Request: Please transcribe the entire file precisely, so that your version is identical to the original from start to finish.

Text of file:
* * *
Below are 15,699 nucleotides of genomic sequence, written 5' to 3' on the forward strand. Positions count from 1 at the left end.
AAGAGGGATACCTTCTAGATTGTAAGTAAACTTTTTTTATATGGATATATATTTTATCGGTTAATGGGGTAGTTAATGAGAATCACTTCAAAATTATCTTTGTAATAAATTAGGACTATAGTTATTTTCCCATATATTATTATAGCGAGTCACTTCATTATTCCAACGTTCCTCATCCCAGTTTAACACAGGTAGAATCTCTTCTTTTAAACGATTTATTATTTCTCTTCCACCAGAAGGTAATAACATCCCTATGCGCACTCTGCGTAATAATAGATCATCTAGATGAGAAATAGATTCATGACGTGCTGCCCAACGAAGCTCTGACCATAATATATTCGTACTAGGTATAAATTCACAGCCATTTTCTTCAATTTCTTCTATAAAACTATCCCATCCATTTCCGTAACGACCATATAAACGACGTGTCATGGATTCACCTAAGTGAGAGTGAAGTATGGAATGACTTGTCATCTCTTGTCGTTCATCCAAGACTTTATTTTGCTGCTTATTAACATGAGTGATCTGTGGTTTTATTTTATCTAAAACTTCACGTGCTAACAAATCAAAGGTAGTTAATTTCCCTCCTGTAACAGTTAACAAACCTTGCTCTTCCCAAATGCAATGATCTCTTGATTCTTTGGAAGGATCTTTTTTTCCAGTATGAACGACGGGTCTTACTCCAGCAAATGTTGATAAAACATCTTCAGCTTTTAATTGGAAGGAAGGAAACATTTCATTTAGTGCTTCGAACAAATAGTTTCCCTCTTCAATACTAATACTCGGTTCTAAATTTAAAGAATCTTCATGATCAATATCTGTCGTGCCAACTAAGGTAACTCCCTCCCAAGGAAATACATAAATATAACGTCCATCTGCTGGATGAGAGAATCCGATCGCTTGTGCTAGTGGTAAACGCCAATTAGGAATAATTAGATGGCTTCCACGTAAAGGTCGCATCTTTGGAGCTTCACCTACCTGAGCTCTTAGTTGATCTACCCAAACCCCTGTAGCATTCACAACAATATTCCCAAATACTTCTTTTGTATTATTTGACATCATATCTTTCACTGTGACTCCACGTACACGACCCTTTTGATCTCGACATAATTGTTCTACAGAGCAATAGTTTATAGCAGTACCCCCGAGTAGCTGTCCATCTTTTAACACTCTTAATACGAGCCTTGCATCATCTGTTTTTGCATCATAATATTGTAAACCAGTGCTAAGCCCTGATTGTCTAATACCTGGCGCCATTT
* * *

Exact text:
Below are 15,699 nucleotides of genomic sequence, written 5' to 3' on the forward strand. Positions count from 1 at the left end.
AAGAGGGATACCTTCTAGATTGTAAGTAAACTTTTTTTATATGGATATATATTTTATCGGTTAATGGGGTAGTTAATGAGAATCACTTCAAAATTATCTTTGTAATAAATTAGGACTATAGTTATTTTCCCATATATTATTATAGCGAGTCACTTCATTATTCCAACGTTCCTCATCCCAGTTTAACACAGGTAGAATCTCTTCTTTTAAACGATTTATTATTTCTCTTCCACCAGAAGGTAATAACATCCCTATGCGCACTCTGCGTAATAATAGATCATCTAGATGAGAAATAGATTCATGACGTGCTGCCCAACGAAGCTCTGACCATAATATATTCGTACTAGGTATAAATTCACAGCCATTTTCTTCAATTTCTTCTATAAAACTATCCCATCCATTTCCGTAACGACCATATAAACGACGTGTCATGGATTCACCTAAGTGAGAGTGAAGTATGGAATGACTTGTCATCTCTTGTCGTTCATCCAAGACTTTATTTTGCTGCTTATTAACATGAGTGATCTGTGGTTTTATTTTATCTAAAACTTCACGTGCTAACAAATCAAAGGTAGTTAATTTCCCTCCTGTAACAGTTAACAAACCTTGCTCTTCCCAAATGCAATGATCTCTTGATTCTTTGGAAGGATCTTTTTTTCCAGTATGAACGACGGGTCTTACTCCAGCAAATGTTGATAAAACATCTTCAGCTTTTAATTGGAAGGAAGGAAACATTTCATTTAGTGCTTCGAACAAATAGTTTCCCTCTTCAATACTAATACTCGGTTCTAAATTTAAAGAATCTTCATGATCAATATCTGTCGTGCCAACTAAGGTAACTCCCTCCCAAGGAAATACATAAATATAACGTCCATCTGCTGGATGAGAGAATCCGATCGCTTGTGCTAGTGGTAAACGCCAATTAGGAATAATTAGATGGCTTCCACGTAAAGGTCGCATCTTTGGAGCTTCACCTACCTGAGCTCTTAGTTGATCTACCCAAACCCCTGTAGCATTCACAACAATATTCCCAAATACTTCTTTTGTATTATTTGACATCATATCTTTCACTGTGACTCCACGTACACGACCCTTTTGATCTCGACATAATTGTTCTACAGAGCAATAGTTTATAGCAGTACCCCCGAGTAGCTGTCCATCTTTTAACACTCTTAATACGAGCCTTGCATCATCTGTTTTTGCATCATAATATTGTAAACCAGTGCTAAGCCCTGATTGTCTAATACCTGGCGCCATTT